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Archive for the ‘alien life’ category: Page 120

Apr 6, 2016

Do Aliens Exist? Here’s What Scientists Say About Life on Other Planets

Posted by in category: alien life

Aliens might be out there…watching.

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Mar 31, 2016

5 Questions For E.T

Posted by in category: alien life

Kind of a light-hearted end of week meditation on what questions we might first pose to an extraterrestrial intelligence, if they were willing to sit for an interstellar town hall. Hope you enjoy.


If extraterrestrial (E.T.) intelligent civilizations are out there, given the age of the cosmos they stand a chance of being millions, or even billions of years ahead of us in almost every way. Assuming that we were even able to start a cosmic dialogue with them, I’ve often wondered what humanity should first ask such an advanced civilization.

Here are five sample questions:

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Mar 31, 2016

Astronomers Can’t Rule Out Alien Megastructure Around Kepler Star

Posted by in category: alien life

Too soon to say whether Tabby’s Star, the Kepler star that garnered all the headlines late last year, actually harbors an alien megastructure or not. A new crowdfunding effort to fund global network of observations for the next two to three years should help resolve the matter. Don’t hold your breath.


Astronomers still can’t rule out the presence of an alien megastructure around Kepler star KIC 8462852 — located nearly 1500 light years away in the constellation of Cygnus. Strange dips in the star’s luminosity over four years of observations with NASA’s Kepler space telescope initially fueled such speculation, even though most of it was quickly dismissed.

But the currently most favored natural explanation for the strange light curves — a swarm of intervening planetary or cometary debris — remains largely unsatisfying. Thus, next month, a Kickstarter campaign will fund new ground-based observations to begin this summer that should bring more clarity to the situation.

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Mar 28, 2016

Alien Technology –“Might Be a Billion Years Old and Not Made of Matter” (Weekend Feature)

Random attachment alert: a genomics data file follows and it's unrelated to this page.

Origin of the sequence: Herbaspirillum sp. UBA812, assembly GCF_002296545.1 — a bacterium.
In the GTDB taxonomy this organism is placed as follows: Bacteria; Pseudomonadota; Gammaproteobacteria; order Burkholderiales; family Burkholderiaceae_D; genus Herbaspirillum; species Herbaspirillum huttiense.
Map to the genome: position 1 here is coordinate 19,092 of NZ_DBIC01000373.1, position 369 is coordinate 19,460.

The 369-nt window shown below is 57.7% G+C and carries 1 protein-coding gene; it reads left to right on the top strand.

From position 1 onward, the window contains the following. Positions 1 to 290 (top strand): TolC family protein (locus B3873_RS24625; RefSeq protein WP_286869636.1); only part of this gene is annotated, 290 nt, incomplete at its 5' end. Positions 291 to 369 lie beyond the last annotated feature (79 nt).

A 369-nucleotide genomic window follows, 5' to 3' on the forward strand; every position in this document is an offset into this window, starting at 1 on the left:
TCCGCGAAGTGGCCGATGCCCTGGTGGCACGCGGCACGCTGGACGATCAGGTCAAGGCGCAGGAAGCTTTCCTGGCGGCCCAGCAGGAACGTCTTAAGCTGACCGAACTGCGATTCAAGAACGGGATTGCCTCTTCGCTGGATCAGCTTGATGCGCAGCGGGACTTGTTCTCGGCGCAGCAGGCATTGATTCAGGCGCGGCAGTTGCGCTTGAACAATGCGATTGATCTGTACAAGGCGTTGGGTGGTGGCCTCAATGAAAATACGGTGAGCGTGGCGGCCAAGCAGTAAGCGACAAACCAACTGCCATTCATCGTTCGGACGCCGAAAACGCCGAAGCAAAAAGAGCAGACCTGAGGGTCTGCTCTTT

Posted by in category: alien life

The author of “Alien Minds”, Susan Schneider of the University of Pennsylvania, has proposed a “greater age of alien civilizations” argument that says that “if extraterrestrial civilizations are millions or billions of years older than us, many would be vastly more intelligent than we are. By our standards, many would be superintelligent. We are galactic babies.”

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Mar 27, 2016

Venus Likely Had Past Life; Next Step Is Finding It

Posted by in categories: alien life, biological

Venus, sometimes called Earth’s twin, is a hauntingly beautiful planet that likely had past microbial life a prominent astrobiologist asserts. If so, we need to go find it. NASA is developing the tech to withstand the high pressures and temperatures to do such a surface search.

I say there’s no excuse; Venus is closer than Mars; and while Mars may have harbored life as did Ceres, finding evidence of past life on Venus and then Mars later this century would mean that life itself evolves pretty readily.


Venus likely harbored past microbial life, if not on its exposed surface, then in the planet’s potential warm early oceans and hot pools of liquid water, Dirk Schulze-Makuch, a Washington State University astrobiologist now tells me.

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Mar 16, 2016

Stephen Wolfram: Could There Be Alien Intelligence Among the Digits of Pi?

Posted by in categories: alien life, mathematics

Stephen Wolfram, the inventor of the mathematical programming system Wolfram Language, thinks there might be intelligent life, of a sort, in the digits of pi. He spoke recently at the SETI Institute about what his “principle of computational equivalence” means for non-human intelligence — check out the heady hour-and-a-half lecture below.